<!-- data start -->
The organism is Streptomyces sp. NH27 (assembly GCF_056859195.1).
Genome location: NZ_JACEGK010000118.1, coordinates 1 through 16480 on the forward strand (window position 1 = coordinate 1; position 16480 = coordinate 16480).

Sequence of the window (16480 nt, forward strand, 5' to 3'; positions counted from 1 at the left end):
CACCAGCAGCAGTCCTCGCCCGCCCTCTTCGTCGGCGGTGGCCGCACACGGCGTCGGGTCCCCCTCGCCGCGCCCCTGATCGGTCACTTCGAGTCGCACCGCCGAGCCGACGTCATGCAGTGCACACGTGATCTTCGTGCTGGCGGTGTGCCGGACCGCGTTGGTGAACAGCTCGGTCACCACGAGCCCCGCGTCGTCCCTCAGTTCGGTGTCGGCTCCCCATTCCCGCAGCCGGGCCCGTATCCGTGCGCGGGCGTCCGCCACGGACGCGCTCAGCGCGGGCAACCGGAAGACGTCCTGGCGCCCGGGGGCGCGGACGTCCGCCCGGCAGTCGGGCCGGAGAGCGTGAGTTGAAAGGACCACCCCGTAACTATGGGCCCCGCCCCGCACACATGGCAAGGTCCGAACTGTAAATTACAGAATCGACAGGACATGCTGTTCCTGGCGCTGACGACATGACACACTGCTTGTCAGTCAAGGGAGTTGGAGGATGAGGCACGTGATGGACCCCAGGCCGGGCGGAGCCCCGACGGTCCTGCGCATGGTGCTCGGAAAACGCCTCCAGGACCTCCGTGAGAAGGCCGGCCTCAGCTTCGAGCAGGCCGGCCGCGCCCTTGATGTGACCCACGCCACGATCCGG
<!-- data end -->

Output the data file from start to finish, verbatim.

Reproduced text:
The organism is Streptomyces sp. NH27 (assembly GCF_056859195.1).
Genome location: NZ_JACEGK010000118.1, coordinates 1 through 16480 on the forward strand (window position 1 = coordinate 1; position 16480 = coordinate 16480).

Sequence of the window (16480 nt, forward strand, 5' to 3'; positions counted from 1 at the left end):
CACCAGCAGCAGTCCTCGCCCGCCCTCTTCGTCGGCGGTGGCCGCACACGGCGTCGGGTCCCCCTCGCCGCGCCCCTGATCGGTCACTTCGAGTCGCACCGCCGAGCCGACGTCATGCAGTGCACACGTGATCTTCGTGCTGGCGGTGTGCCGGACCGCGTTGGTGAACAGCTCGGTCACCACGAGCCCCGCGTCGTCCCTCAGTTCGGTGTCGGCTCCCCATTCCCGCAGCCGGGCCCGTATCCGTGCGCGGGCGTCCGCCACGGACGCGCTCAGCGCGGGCAACCGGAAGACGTCCTGGCGCCCGGGGGCGCGGACGTCCGCCCGGCAGTCGGGCCGGAGAGCGTGAGTTGAAAGGACCACCCCGTAACTATGGGCCCCGCCCCGCACACATGGCAAGGTCCGAACTGTAAATTACAGAATCGACAGGACATGCTGTTCCTGGCGCTGACGACATGACACACTGCTTGTCAGTCAAGGGAGTTGGAGGATGAGGCACGTGATGGACCCCAGGCCGGGCGGAGCCCCGACGGTCCTGCGCATGGTGCTCGGAAAACGCCTCCAGGACCTCCGTGAGAAGGCCGGCCTCAGCTTCGAGCAGGCCGGCCGCGCCCTTGATGTGACCCACGCCACGATCCGG